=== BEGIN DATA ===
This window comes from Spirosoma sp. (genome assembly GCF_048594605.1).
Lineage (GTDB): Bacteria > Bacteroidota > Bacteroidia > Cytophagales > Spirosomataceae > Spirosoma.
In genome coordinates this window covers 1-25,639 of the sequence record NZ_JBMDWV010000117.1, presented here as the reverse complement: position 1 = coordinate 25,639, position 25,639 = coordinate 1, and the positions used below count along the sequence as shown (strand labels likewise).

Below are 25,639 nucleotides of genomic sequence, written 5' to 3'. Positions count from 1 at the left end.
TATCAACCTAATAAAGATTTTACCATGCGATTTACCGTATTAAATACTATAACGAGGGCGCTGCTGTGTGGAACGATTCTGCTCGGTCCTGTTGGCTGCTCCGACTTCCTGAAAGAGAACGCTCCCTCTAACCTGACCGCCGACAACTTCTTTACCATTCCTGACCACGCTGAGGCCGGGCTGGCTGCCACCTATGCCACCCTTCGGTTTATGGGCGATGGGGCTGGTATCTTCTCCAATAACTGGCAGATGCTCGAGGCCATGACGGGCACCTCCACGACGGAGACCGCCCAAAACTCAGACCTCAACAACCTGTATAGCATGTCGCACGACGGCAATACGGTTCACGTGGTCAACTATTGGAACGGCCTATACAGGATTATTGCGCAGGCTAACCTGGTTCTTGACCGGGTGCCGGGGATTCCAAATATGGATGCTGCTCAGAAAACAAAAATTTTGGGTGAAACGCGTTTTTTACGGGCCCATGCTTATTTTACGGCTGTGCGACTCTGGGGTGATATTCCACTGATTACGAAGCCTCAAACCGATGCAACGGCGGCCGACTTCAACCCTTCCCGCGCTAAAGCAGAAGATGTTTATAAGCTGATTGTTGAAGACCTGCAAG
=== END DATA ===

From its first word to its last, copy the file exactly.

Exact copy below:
This window comes from Spirosoma sp. (genome assembly GCF_048594605.1).
Lineage (GTDB): Bacteria > Bacteroidota > Bacteroidia > Cytophagales > Spirosomataceae > Spirosoma.
In genome coordinates this window covers 1-25,639 of the sequence record NZ_JBMDWV010000117.1, presented here as the reverse complement: position 1 = coordinate 25,639, position 25,639 = coordinate 1, and the positions used below count along the sequence as shown (strand labels likewise).

Below are 25,639 nucleotides of genomic sequence, written 5' to 3'. Positions count from 1 at the left end.
TATCAACCTAATAAAGATTTTACCATGCGATTTACCGTATTAAATACTATAACGAGGGCGCTGCTGTGTGGAACGATTCTGCTCGGTCCTGTTGGCTGCTCCGACTTCCTGAAAGAGAACGCTCCCTCTAACCTGACCGCCGACAACTTCTTTACCATTCCTGACCACGCTGAGGCCGGGCTGGCTGCCACCTATGCCACCCTTCGGTTTATGGGCGATGGGGCTGGTATCTTCTCCAATAACTGGCAGATGCTCGAGGCCATGACGGGCACCTCCACGACGGAGACCGCCCAAAACTCAGACCTCAACAACCTGTATAGCATGTCGCACGACGGCAATACGGTTCACGTGGTCAACTATTGGAACGGCCTATACAGGATTATTGCGCAGGCTAACCTGGTTCTTGACCGGGTGCCGGGGATTCCAAATATGGATGCTGCTCAGAAAACAAAAATTTTGGGTGAAACGCGTTTTTTACGGGCCCATGCTTATTTTACGGCTGTGCGACTCTGGGGTGATATTCCACTGATTACGAAGCCTCAAACCGATGCAACGGCGGCCGACTTCAACCCTTCCCGCGCTAAAGCAGAAGATGTTTATAAGCTGATTGTTGAAGACCTGCAAG